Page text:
David Goldblatt: Structures of Dominion and Democracy
6 September - 18 October 2014
Marian Goodman Gallery, Paris is very pleased to present an exhibition of photographs by David Goldblatt. The show is dedicated to the series Structures, one of the major body of works by the artist described by the writer Nadine Gordimer as “an extraordinary visual history of a country and its people". 1
Since the 1980s David Goldblatt has been travelling in every province of South Africa and photographed monuments and buildings, public or private, secular or religious, built from the Colonial era with the idea that the architecture reveals something about the people who built them.
“For as long as building or structures is, it may 'tell' something of the needs, imperatives and values of those who put it there, of those who used it, and of the ideologies upon which their beliefs and lives may have been contingent." 2
Black and white photographs from the series taken in the 80s and 90s have been shown in an exhibition at MoMA in 1998 entitled South Africa: The Structure of Things Then. Since then David Goldblatt has taken new images of buildings built after apartheid.
In the 1980s and 90s I photographed structures that we South Africans had made during the Era of Baasskap,* that time, from about 1660 until 1990, in which Whites gradually came to exert dominion over all of South Africa and its peoples. It was the values we had expressed in those structures that I sought and attempted to elicit in photographs and text.
Beginning in 1999 – five years after the first democratic elections that brought the African National Congress led by Nelson Mandela to power - and continuing into the present, I have engaged in a similar photography of some of the structures that have emerged with our democracy and that I believe are expressive of values in this new, still nascent and yet in many ways old way of being in our society.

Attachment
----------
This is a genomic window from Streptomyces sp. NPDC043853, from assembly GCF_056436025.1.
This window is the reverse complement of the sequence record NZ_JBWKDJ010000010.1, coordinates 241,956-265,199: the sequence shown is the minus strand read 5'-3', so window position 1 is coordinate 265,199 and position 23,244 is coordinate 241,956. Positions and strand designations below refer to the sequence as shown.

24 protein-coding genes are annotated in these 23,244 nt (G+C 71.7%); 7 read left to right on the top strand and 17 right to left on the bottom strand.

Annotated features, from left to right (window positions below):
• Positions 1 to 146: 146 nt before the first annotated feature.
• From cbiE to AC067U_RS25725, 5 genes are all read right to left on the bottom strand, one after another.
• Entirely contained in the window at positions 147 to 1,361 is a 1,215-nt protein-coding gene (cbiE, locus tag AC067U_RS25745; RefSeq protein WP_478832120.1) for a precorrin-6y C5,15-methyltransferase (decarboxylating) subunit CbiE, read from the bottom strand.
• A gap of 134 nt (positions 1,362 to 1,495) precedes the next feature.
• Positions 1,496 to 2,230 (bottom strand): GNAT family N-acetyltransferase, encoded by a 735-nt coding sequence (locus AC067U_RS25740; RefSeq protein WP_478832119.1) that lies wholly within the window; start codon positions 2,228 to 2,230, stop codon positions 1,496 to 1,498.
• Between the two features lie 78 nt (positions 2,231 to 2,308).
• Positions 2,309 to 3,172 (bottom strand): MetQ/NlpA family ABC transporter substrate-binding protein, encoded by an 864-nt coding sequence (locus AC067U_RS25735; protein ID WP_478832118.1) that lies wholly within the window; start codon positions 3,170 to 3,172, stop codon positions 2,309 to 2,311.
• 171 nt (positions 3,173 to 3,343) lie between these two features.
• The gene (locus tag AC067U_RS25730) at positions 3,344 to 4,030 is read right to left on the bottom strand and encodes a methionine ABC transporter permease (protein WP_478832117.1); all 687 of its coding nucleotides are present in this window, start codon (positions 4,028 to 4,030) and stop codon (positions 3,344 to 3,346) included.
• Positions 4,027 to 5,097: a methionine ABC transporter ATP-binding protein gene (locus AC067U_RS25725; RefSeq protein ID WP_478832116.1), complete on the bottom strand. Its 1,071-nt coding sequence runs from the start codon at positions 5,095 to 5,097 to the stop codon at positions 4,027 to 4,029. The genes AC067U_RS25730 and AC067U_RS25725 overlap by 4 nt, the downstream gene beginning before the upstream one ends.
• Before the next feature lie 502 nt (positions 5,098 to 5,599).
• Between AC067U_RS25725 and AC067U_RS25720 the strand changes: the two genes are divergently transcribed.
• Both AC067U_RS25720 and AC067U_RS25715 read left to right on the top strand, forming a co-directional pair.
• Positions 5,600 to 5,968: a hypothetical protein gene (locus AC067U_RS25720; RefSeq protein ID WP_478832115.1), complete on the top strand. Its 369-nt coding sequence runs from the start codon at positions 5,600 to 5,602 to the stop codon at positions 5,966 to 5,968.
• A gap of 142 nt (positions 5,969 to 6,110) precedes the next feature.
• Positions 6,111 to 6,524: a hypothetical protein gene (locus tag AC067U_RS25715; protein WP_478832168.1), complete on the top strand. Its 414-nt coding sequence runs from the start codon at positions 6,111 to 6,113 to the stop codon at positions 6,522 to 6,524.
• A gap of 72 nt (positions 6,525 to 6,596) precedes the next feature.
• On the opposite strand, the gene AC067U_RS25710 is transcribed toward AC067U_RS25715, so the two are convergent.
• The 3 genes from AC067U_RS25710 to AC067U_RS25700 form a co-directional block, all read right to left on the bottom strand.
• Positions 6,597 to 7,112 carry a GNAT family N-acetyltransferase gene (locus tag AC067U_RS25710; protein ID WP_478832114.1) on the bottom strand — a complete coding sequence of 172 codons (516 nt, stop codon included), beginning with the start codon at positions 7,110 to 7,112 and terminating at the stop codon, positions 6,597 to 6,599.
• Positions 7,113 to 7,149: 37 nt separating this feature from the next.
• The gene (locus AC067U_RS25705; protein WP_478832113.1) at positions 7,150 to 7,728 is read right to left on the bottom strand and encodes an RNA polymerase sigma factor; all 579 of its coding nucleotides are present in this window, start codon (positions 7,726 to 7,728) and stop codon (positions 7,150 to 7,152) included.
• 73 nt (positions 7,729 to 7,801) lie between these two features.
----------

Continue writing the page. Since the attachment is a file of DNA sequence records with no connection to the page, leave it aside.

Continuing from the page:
The photographs exhibited at the Marian Goodman Gallery are from these two separate yet intimately connected bodies of work, Dominion and Democracy.." 3
David Goldblatt’s recent work continues to explore the structuring of public and private life as depicted in series like On the Mines (about the Witwatersrand gold mines in the 60s), The Transported of KwaNdebele, Intersections, Particulars etc. with many corresponding publications.
David Goldblatt was born in 1930 in Randfontain near Johannesburg. He was the recipient of several prestigious awards such as the ICP Infinity Lifetime Achievement award in 2013, Henri Cartier-Bresson award in 2009 and the Hasselblad award in 2006. His work has been exhibited in many important museums. Between 2001 and 2003, a major retrospective David Goldblatt fifty-one years, with more than two hundred photographs, travelled in the United States and Europe. (AXA Gallery in New York, Museu d’Art Contemporani in Barcelona (MACBA), Witte de With – Center for Contemporary Art in Rotterdam, Centro Cultural de Belem in Lisbon, Museum of Modern Art in Oxford, Palais des Beaux-Arts in Brussels and Lenbachhaus in Munich ). In Paris, the Fondation Henri Cartier-Bresson presented an exhibition of works from his project TJ in 2011.
During the opening reception, the gallery is pleased to host the book launch of Photographers’ References: David Goldblatt, a book of conversations between David Goldblatt and Baptiste Lignel.
1 Nadine Gordimer, «Sudden Life, Never Seen or Suspected Before: David Goldblatt’s photographs», in Fifty-on years. David Goldblatt, Macba,
2 David Goldblatt, «Structures», text published in the frame of the exhibition «Home Land», The Market Theatre Gallery, Johannesburg, 1987.
* Afrikaans for mastership or White domination.
3 David Golblatt, juillet 2014